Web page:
CLINTON, Iowa -- As Hillary Clinton urged realism Saturday afternoon on one side of town, Bernie Sanders was a few miles away calling for revolution and a repeat of the improbable election that set Barack Obama on his course to the Democratic nomination here in 2008.
Speaking to 700 people packed into the basement of a Masonic lodge, Sanders said the Clinton campaign was getting “nervous” and lashing out. That’s a good thing, he said, tying himself more directly than ever to Obama’s insurgent campaign against Clinton eight years ago.
“We get attacked about five times a day,” Sander said. “But it reminds me very much of what happened here in Iowa eight years ago. Remember that? Eight years ago, Obama was being attacked for everything. He was unrealistic; his ideas were pie-in-the sky; he did not have the experience that was needed.
“You know what?” Sanders continued. “People of Iowa saw through those attacks then, and they’re going to see through those attacks again.”
Obama beat Clinton in the 2008 Iowa caucuses by exciting young people and motivating a flood of first-time caucus-goers, helping to push turnout to nearly twice the levels seen in the 2004 caucuses. Sanders is hoping to deal Clinton another defeat Iowa by using the same playbook.
Across town at an elementary school, Clinton was reprising a bit of her own 2008 message, touting her “years of experience” and stressing the need to be pragmatic. "Everything I am proposing in this campaign, you go to my website, I tell you how I am going to pay for it,” she said.
On health care, Clinton said Obamacare had gotten the county 90% of the way to covering everyone, and that getting from 90 to 100% is easier than going from zero to 100. "My esteemed opponent, Sen. Sanders, wants to start all over again,” she said.
Sanders, meanwhile, asked people to dream big, again by invoking Obama to dismiss the naysayers. No one thought a black man could ever win, Sanders said, and especially in a nearly all-white state like Iowa. “You made it happen. You made history,” Sanders said.
Even as he hopes to emulate candidate Obama, Sanders has allowed daylight to creep in between himself and President Obama -- a gap the Clinton campaign has sought to exploit by suggesting he’s not a real Democrat and by playing up a rift this week with Planned Parenthood and other groups.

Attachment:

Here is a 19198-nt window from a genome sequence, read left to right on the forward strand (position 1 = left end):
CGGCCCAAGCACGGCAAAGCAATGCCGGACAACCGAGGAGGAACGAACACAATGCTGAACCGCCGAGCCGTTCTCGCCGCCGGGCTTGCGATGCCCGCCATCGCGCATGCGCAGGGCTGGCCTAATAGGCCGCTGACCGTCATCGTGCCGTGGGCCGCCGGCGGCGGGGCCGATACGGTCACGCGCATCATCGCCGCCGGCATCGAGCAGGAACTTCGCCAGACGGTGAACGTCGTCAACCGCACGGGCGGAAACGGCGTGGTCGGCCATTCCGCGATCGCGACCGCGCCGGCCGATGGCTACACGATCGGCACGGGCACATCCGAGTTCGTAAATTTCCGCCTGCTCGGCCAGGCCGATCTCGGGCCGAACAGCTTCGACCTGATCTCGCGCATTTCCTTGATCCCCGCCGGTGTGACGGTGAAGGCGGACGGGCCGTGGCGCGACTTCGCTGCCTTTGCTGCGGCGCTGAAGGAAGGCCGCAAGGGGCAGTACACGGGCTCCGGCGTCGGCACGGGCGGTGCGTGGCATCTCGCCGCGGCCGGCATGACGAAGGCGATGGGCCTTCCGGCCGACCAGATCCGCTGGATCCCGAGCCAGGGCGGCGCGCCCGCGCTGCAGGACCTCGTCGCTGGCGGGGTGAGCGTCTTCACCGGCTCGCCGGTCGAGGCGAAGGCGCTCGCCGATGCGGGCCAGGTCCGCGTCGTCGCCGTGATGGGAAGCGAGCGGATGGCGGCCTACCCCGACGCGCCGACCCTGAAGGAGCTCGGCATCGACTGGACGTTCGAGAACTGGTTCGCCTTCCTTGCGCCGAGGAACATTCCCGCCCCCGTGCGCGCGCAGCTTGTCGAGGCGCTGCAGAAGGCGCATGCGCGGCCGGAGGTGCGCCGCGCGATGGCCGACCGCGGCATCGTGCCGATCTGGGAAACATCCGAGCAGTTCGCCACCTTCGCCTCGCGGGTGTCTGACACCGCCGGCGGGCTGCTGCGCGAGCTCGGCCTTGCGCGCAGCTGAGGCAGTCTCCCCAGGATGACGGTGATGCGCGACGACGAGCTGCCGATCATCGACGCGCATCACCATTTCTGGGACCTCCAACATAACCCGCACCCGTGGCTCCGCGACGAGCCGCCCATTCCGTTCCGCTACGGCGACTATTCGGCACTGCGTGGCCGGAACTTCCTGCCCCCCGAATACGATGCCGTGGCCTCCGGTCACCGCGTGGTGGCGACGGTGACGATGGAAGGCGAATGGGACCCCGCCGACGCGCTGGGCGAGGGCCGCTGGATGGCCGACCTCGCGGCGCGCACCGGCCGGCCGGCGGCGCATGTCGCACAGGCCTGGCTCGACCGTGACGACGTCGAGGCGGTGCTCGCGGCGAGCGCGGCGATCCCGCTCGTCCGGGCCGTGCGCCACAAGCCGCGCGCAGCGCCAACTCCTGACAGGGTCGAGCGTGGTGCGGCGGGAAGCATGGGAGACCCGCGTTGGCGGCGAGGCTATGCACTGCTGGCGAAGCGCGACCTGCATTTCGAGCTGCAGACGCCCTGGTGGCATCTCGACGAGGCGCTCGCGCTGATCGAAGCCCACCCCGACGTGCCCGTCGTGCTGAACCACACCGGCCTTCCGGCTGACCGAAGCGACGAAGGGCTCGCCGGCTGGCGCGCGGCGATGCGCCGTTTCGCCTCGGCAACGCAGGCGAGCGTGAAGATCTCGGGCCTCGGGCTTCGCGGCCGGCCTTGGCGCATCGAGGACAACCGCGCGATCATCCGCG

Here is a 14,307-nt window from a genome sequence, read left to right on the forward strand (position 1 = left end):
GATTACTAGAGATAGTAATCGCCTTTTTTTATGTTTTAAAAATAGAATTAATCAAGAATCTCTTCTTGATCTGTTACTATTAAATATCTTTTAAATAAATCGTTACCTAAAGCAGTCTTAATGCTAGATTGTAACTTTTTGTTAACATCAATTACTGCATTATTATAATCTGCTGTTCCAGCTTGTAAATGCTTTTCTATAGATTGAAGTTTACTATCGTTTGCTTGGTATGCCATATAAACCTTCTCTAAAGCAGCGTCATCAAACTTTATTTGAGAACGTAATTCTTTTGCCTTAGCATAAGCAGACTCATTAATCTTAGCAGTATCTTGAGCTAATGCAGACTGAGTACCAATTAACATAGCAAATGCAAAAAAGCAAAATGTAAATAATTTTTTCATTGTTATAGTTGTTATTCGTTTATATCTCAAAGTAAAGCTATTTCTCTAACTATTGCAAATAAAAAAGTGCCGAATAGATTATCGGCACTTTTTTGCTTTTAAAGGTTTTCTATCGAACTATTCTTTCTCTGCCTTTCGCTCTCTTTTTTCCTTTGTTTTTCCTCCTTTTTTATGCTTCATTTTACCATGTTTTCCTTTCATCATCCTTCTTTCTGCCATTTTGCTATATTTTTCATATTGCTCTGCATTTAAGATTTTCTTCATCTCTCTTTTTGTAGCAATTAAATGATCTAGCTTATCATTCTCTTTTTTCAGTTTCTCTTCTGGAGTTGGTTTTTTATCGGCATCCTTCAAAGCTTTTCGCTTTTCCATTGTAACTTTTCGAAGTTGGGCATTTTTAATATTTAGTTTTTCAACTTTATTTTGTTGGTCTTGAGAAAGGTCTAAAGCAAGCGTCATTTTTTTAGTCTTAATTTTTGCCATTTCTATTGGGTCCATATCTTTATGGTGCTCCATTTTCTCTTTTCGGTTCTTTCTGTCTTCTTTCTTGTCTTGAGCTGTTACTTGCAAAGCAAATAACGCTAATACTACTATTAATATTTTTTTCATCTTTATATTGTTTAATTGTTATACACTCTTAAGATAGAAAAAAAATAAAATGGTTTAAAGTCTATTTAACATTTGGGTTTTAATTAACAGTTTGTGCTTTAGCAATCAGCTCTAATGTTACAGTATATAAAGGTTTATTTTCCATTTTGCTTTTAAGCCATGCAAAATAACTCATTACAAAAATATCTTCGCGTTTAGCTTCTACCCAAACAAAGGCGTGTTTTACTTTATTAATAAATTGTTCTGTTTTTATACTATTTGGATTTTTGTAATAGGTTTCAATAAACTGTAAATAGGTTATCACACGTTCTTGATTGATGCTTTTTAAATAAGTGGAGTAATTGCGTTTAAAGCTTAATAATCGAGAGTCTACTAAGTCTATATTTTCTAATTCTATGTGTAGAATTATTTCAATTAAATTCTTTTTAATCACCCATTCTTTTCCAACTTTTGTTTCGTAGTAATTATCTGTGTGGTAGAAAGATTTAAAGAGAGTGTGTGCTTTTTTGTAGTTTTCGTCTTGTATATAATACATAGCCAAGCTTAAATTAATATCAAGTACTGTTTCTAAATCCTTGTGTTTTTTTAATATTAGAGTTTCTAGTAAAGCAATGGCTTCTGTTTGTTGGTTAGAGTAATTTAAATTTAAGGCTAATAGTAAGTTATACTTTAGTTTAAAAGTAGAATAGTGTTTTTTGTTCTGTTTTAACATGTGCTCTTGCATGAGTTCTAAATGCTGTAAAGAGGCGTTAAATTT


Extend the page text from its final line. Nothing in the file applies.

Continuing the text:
“We got the entire political establishment heading to Iowa this week,” Sanders said at an earlier event in Davenport. “And it seems to me that some of my friends in the political establishment are afraid. They are afraid that we can revitalize the Democratic Party, bring in millions of young people and working-class people, but that's not something that anybody in this room is nervous about. That is exactly what we want."
Clinton is campaigning with Planned Parenthood head Cecile Richards and attended an event with national labor leaders. On Sunday, she will go to church with New Jersey Sen. Cory Booker, a rising star in the Democratic Party.
Just two days ago, Sanders walked back his comment that groups Planned Parenthood and the the LGBT right group the Human Rights Campaign are part of the “establishment” after they protested him labeling them as such.
But as pro-Clinton forces circle around Sanders’ candidacy, he’s falling back on the strategy of portraying all incoming fire as a sign the establishment is afraid of the change he wants to make. “People all over Iowa, and people all over America are sick and tired of establishment politics,” Sanders said.
He got a boost in that mission Saturday when Stephen Schwarzman, the CEO of the giant hedge fund Blackstone, attributed the recent drop in the stock market in part to Wall Street’s fear about Sanders’ climb in the polls. “We’re making Wall Street nervous -- and that’s a good thing,” Sanders said to cheers.
Meanwhile, The Des Moines Register, the largest newspaper in the state, endorsed Clinton Saturday evening. “I’m very pleased. Obviously, it means a lot to me,” Clinton told reporters in Davenport.